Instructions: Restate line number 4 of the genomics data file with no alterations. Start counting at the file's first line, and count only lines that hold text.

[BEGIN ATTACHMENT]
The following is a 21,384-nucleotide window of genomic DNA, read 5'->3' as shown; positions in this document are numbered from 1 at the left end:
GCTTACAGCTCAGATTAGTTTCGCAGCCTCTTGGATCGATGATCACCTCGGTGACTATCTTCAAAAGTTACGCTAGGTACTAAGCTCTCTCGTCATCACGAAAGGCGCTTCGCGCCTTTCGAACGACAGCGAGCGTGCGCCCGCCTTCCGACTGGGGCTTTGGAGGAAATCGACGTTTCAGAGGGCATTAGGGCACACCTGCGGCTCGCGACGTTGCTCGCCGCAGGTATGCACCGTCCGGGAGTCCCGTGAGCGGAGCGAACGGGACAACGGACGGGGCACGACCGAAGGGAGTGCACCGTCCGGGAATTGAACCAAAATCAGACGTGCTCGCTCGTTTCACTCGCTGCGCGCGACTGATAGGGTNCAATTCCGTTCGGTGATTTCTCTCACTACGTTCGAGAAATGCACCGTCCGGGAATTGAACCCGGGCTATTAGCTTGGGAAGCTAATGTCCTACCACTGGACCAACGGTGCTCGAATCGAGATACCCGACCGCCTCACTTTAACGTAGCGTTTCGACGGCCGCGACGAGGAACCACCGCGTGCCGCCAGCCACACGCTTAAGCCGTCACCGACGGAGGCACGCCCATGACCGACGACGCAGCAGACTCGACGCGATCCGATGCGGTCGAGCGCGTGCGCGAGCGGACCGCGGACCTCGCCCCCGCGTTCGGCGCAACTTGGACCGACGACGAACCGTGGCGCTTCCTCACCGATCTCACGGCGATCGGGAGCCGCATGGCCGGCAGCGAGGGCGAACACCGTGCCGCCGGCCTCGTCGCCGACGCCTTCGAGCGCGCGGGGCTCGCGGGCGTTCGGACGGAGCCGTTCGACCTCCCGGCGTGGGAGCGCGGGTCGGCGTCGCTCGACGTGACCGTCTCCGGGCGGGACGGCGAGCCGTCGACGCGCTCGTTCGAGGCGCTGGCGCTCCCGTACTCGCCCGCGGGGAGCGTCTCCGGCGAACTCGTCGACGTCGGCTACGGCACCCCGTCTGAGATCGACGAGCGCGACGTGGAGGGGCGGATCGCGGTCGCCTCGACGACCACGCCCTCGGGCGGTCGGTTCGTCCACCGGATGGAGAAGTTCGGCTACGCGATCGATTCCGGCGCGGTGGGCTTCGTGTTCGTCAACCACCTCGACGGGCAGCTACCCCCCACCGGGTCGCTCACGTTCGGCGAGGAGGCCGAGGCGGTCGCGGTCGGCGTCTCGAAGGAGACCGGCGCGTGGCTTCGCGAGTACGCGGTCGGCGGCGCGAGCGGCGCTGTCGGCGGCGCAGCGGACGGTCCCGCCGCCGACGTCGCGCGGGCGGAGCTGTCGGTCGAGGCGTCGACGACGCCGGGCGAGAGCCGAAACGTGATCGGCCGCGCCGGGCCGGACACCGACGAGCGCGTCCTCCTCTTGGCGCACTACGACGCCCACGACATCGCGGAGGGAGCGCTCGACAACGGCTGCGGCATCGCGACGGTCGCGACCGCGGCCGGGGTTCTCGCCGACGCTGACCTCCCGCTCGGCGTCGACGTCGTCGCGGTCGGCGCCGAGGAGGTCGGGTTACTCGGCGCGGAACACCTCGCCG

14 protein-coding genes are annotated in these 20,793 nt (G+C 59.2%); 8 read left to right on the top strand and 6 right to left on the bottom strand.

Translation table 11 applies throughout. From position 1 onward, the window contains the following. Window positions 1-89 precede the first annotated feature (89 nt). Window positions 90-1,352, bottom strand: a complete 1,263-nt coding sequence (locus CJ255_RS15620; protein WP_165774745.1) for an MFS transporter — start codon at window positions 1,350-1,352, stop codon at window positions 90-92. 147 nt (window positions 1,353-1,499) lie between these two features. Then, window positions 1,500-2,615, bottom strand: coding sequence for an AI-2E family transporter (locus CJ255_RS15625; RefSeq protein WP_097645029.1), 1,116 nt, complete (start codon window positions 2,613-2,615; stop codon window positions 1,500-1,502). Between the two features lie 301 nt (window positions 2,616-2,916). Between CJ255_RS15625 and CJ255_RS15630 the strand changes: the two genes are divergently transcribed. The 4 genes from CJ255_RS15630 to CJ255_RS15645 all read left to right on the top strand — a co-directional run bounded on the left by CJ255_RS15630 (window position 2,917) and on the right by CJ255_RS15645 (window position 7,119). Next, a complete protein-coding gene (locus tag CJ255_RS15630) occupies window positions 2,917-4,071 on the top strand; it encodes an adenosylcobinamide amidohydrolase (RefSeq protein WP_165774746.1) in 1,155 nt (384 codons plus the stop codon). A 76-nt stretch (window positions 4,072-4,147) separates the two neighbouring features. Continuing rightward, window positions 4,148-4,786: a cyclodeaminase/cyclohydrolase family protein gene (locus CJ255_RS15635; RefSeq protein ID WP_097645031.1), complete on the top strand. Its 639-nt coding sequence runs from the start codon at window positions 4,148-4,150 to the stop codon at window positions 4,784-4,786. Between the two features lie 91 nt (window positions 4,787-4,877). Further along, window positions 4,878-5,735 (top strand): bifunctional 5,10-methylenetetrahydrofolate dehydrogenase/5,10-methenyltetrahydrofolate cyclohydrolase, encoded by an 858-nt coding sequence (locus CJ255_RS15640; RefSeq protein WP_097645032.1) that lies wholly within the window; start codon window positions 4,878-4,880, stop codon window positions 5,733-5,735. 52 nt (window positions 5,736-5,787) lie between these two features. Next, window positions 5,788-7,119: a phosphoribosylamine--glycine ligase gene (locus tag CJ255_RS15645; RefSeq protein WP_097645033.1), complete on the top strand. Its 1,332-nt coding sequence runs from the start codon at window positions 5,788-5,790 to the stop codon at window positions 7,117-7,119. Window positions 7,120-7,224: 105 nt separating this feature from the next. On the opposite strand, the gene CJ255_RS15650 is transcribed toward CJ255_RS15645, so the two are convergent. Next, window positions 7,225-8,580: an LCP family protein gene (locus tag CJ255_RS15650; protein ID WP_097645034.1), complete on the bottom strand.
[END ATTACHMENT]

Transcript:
Translation table 11 applies throughout. From position 1 onward, the window contains the following. Window positions 1-89 precede the first annotated feature (89 nt). Window positions 90-1,352, bottom strand: a complete 1,263-nt coding sequence (locus CJ255_RS15620; protein WP_165774745.1) for an MFS transporter — start codon at window positions 1,350-1,352, stop codon at window positions 90-92. 147 nt (window positions 1,353-1,499) lie between these two features. Then, window positions 1,500-2,615, bottom strand: coding sequence for an AI-2E family transporter (locus CJ255_RS15625; RefSeq protein WP_097645029.1), 1,116 nt, complete (start codon window positions 2,613-2,615; stop codon window positions 1,500-1,502). Between the two features lie 301 nt (window positions 2,616-2,916). Between CJ255_RS15625 and CJ255_RS15630 the strand changes: the two genes are divergently transcribed. The 4 genes from CJ255_RS15630 to CJ255_RS15645 all read left to right on the top strand — a co-directional run bounded on the left by CJ255_RS15630 (window position 2,917) and on the right by CJ255_RS15645 (window position 7,119). Next, a complete protein-coding gene (locus tag CJ255_RS15630) occupies window positions 2,917-4,071 on the top strand; it encodes an adenosylcobinamide amidohydrolase (RefSeq protein WP_165774746.1) in 1,155 nt (384 codons plus the stop codon). A 76-nt stretch (window positions 4,072-4,147) separates the two neighbouring features. Continuing rightward, window positions 4,148-4,786: a cyclodeaminase/cyclohydrolase family protein gene (locus CJ255_RS15635; RefSeq protein ID WP_097645031.1), complete on the top strand. Its 639-nt coding sequence runs from the start codon at window positions 4,148-4,150 to the stop codon at window positions 4,784-4,786. Between the two features lie 91 nt (window positions 4,787-4,877). Further along, window positions 4,878-5,735 (top strand): bifunctional 5,10-methylenetetrahydrofolate dehydrogenase/5,10-methenyltetrahydrofolate cyclohydrolase, encoded by an 858-nt coding sequence (locus CJ255_RS15640; RefSeq protein WP_097645032.1) that lies wholly within the window; start codon window positions 4,878-4,880, stop codon window positions 5,733-5,735. 52 nt (window positions 5,736-5,787) lie between these two features. Next, window positions 5,788-7,119: a phosphoribosylamine--glycine ligase gene (locus tag CJ255_RS15645; RefSeq protein WP_097645033.1), complete on the top strand. Its 1,332-nt coding sequence runs from the start codon at window positions 5,788-5,790 to the stop codon at window positions 7,117-7,119. Window positions 7,120-7,224: 105 nt separating this feature from the next. On the opposite strand, the gene CJ255_RS15650 is transcribed toward CJ255_RS15645, so the two are convergent. Next, window positions 7,225-8,580: an LCP family protein gene (locus tag CJ255_RS15650; protein ID WP_097645034.1), complete on the bottom strand.